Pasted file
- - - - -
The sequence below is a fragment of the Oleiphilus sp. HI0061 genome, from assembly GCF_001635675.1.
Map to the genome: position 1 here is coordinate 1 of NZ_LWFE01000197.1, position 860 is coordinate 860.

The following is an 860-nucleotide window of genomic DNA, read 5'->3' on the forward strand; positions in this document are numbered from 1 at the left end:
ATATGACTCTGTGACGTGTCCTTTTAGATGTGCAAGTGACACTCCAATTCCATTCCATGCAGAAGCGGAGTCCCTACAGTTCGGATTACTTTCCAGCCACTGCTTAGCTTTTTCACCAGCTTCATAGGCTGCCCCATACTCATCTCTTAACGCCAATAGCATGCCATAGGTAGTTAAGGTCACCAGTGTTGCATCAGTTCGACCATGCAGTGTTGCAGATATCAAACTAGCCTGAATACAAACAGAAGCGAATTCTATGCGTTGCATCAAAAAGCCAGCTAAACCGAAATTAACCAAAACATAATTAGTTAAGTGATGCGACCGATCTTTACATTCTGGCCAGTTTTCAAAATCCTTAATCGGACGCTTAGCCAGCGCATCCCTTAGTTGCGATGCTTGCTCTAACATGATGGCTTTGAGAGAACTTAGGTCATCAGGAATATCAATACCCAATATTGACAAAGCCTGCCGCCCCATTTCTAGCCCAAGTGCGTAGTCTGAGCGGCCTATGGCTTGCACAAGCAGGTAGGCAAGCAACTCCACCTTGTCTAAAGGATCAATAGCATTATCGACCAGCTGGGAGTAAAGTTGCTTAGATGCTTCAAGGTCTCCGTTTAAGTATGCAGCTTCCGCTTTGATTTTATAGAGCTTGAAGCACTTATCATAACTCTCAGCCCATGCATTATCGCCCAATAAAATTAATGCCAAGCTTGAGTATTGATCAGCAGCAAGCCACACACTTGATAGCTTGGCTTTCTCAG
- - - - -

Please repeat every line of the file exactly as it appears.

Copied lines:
The sequence below is a fragment of the Oleiphilus sp. HI0061 genome, from assembly GCF_001635675.1.
Map to the genome: position 1 here is coordinate 1 of NZ_LWFE01000197.1, position 860 is coordinate 860.

The following is an 860-nucleotide window of genomic DNA, read 5'->3' on the forward strand; positions in this document are numbered from 1 at the left end:
ATATGACTCTGTGACGTGTCCTTTTAGATGTGCAAGTGACACTCCAATTCCATTCCATGCAGAAGCGGAGTCCCTACAGTTCGGATTACTTTCCAGCCACTGCTTAGCTTTTTCACCAGCTTCATAGGCTGCCCCATACTCATCTCTTAACGCCAATAGCATGCCATAGGTAGTTAAGGTCACCAGTGTTGCATCAGTTCGACCATGCAGTGTTGCAGATATCAAACTAGCCTGAATACAAACAGAAGCGAATTCTATGCGTTGCATCAAAAAGCCAGCTAAACCGAAATTAACCAAAACATAATTAGTTAAGTGATGCGACCGATCTTTACATTCTGGCCAGTTTTCAAAATCCTTAATCGGACGCTTAGCCAGCGCATCCCTTAGTTGCGATGCTTGCTCTAACATGATGGCTTTGAGAGAACTTAGGTCATCAGGAATATCAATACCCAATATTGACAAAGCCTGCCGCCCCATTTCTAGCCCAAGTGCGTAGTCTGAGCGGCCTATGGCTTGCACAAGCAGGTAGGCAAGCAACTCCACCTTGTCTAAAGGATCAATAGCATTATCGACCAGCTGGGAGTAAAGTTGCTTAGATGCTTCAAGGTCTCCGTTTAAGTATGCAGCTTCCGCTTTGATTTTATAGAGCTTGAAGCACTTATCATAACTCTCAGCCCATGCATTATCGCCCAATAAAATTAATGCCAAGCTTGAGTATTGATCAGCAGCAAGCCACACACTTGATAGCTTGGCTTTCTCAG